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Definition of Leadership

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Describe, examine, compare, contrast, explain, analyze, evaluate, and illustrate the trait definition of leadership versus the process of leadership. Leadership is a fascinating topic. As Stogdill states, “there are almost as many different definitions of leadership as there are people who have tried to define it” (Stogdill 1974, p.7). In the 1930’s the trait definition of leadership became the main approach. The great man theory was introduced due to the studies of the great people in history and their special characteristics that made them great leaders. This study looked at people such as Abraham Lincoln, Catherine the Great, Mohandas Gandhi, and Joan of Arc. We have all been exposed to the saying that a certain individual is a “natural born leader”; this statement is representative of what the definition of trait based leadership is. The trait perspective is defined as certain individuals have special innate or inborn characteristics or qualities that make them leaders, and that it is these qualities that differentiate them from non-leaders (Northouse, 2013, p.7). The major 5 traits for leadership are intelligence, self-confidence, determination, integrity, and sociability.

In his research of the traits theory of leadership John P. Howell, in his book, Snapshots of Great Leadership, determination and drive include traits such as initiative, energy, assertiveness, perseverance, masculinity, and sometimes dominance. People with these traits often tend to wholeheartedly pursue their goals, work long hours, are ambitious, and often are very competitive with others. Cognitive capacity includes intelligence, analytical and verbal ability, behavioral flexibility, and good judgment.

Individuals with these traits are able to formulate solutions to difficult problems, work well under stress or deadlines, adapt to changing situations, and create well-thought-out plans for the future. Howell provides examples of Steve Jobs and Abraham Lincoln as encompassing the traits of determination and drive as well as possessing cognitive capacity, demonstrated by their ability to adapt to their continuously changing environments (Howell, 2012, p .4-6). R.M. Stodgill engaged in two studies on trait based leadership. In those he found that a group of important leadership traits were related to how people in various groups ascended to leadership. The following eight traits were: intelligence, alertness, insight, responsibility, persistence, self-confidence, and sociability (Stodgill, 1974). In his second study Stodgill also identified ten characteristics that were associated with leadership. Those being

1. Drive for responsibility and task completion; 2. Vigor and persistence in pursuit of goals; 3. Risk taking and originality in problem solving; 4. Drive to exercise initiative in social situations; 5. Self-confidence and sense of personal identity; 6. Willingness to accept consequences of decision and action; 7. Readiness to absorb interpersonal stress; 8. Willingness to tolerate frustration and delay; 9. Ability to influence other people’s behavior; and 10. Capacity to structure social interaction systems to the purpose at hand.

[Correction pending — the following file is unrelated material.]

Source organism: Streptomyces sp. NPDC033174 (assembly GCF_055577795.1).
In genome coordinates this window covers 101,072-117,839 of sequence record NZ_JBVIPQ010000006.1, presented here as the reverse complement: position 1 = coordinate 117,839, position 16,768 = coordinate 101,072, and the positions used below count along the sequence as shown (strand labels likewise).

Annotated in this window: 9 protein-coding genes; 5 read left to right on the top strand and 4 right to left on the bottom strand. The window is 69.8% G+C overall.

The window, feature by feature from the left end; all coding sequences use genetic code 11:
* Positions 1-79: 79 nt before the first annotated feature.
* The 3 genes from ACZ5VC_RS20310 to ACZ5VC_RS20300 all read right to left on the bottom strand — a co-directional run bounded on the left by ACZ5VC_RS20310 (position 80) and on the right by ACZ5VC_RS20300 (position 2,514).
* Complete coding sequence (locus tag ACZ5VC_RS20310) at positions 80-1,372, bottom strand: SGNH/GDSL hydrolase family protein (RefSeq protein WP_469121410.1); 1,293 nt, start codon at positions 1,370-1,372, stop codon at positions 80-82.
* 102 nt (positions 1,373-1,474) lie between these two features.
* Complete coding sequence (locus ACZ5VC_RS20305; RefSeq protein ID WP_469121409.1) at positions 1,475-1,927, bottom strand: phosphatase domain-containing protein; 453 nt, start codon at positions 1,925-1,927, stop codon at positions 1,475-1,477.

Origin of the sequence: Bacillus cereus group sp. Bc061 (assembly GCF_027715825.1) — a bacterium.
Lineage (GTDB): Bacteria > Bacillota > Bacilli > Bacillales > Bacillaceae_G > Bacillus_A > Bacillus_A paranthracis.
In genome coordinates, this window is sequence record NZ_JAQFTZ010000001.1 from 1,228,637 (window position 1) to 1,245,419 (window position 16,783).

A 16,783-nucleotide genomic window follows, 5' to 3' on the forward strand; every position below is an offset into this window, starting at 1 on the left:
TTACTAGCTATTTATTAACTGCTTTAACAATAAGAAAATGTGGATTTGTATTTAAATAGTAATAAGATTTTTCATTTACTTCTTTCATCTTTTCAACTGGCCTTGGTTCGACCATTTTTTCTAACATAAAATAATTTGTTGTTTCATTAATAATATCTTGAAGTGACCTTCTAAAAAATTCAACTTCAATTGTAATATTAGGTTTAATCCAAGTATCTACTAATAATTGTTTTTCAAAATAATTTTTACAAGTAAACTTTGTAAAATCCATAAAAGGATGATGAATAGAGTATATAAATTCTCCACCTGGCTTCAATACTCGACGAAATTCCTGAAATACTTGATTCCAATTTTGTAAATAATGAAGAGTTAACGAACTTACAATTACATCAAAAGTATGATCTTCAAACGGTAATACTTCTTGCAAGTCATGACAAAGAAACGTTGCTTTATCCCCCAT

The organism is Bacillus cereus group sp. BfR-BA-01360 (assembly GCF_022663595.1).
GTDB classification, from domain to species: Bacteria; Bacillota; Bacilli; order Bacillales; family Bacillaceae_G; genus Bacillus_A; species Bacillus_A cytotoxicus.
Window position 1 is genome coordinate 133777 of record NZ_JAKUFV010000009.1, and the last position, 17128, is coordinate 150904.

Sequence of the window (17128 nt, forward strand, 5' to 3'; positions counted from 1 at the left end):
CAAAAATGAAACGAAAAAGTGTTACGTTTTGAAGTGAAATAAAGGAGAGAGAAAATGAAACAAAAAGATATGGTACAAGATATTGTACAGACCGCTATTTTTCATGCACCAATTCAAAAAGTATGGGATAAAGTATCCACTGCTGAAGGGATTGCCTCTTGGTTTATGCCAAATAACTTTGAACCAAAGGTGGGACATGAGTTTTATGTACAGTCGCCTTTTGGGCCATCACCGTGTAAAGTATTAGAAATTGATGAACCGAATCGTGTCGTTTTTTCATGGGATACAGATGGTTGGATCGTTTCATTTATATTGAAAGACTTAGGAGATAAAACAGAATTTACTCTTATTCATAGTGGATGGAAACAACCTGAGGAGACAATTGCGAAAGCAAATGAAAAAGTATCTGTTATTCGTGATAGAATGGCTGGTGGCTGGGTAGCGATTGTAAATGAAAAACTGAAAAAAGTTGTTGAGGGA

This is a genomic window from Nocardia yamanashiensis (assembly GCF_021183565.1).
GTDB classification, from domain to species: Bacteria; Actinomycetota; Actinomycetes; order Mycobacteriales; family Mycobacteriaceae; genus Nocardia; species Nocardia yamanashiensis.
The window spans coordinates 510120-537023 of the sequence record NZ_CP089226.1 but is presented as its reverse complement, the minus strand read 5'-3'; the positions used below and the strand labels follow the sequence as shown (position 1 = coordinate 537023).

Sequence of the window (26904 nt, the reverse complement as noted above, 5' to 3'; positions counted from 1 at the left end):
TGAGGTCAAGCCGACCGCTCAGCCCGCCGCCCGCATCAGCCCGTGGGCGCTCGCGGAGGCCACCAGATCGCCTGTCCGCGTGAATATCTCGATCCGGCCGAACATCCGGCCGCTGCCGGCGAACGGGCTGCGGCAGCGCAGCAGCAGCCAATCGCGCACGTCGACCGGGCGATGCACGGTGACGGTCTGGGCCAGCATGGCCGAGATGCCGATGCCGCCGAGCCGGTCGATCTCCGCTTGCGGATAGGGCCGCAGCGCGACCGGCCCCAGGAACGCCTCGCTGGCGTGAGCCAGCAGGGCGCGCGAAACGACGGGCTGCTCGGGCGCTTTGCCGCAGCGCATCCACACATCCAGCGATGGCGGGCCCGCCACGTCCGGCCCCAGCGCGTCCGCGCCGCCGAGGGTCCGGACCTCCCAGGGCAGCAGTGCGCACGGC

There have been many who have studied the trait aspect of leadership, including Stodgill (1948, 1974), Mann (1959), DeVader and Aliger, Kikpatrick, and Locke (1991), to Zaccaro, Kemp, and Black (2004 & 2007). They have all deduced that leaders have specific traits that have enabled them to ascend to the top. The strengths of the trait theory are its consistency with the perception that leaders are different, due to the different traits that they possess. Another strength is that there is over a hundred years of research to support the theory. The weaknesses within trait theory are that there is not a definitive “list” of traits. Also there has been a plethora of studies done on the theory that many studies have led to ambiguous or non-conclusive findings. Lastly many critics of the trait theory have maintained the theory has failed to take situations into account (Northouse, 2013, p. 31). The mere fact that life situations that form leaders with certain traits in one case, may not form then to lead in another set of circumstances.

Zaccaro states it best. He asserts that the traits theory fails to consider patterns or integrations of multiple attributes; does not distinguish between those leader attributes that are generally not malleable over time and those that are shaped by, and bound to, situational influences; and does not consider how stable leader attributes account for the behavioral diversity necessary for effective leadership (Zaccaro, 2007). The theory of process leadership simply states that it is not a trait or characteristic that resides in the leader, but rather a transactional event that occurs between the leader and the follower (Northouse, 2013, p. 5). The process theory asserts that there is a definite dynamic relationship between the leader and the followers. This also asserts that leadership is not mutually exclusive; it is available to anyone who feels the need to “step up” and lead. Leadership, according to process theory, consists of one individual influencing a group of individuals to achieve a common goal.

In accomplishing this goal the leader has to be ethically bound to listen and attend to the needs and concerns of the group. Thus the “process”. There needs to be strong interaction between the leader and the group, if goals are to be effectively attained. In comparing and contrasting the two theories, trait theory asserts that there are certain traits and characteristics that form leaders. This means that only certain individuals can attain leadership roles. Process theory asserts that it is not traits, but the dynamic relationship between the leader and the follower that defines the leader, and thus makes leadership a non-exclusive role. Examine & explore, describe, contrast, explain, analyze, evaluate, and illustrate the concept of leadership versus management. Leadership and management have been described as being one in the same, but the truth of the matter is that they are very different. The study of leadership can be traced back to Aristotle; management emerged around the turn of the 20th century, to address the issues caused by the industrial revolution (Northouse, 2010, p. 12). Many scholars such as such as Bennis and Nanus (1985) maintain that there is a very distinct difference between the two.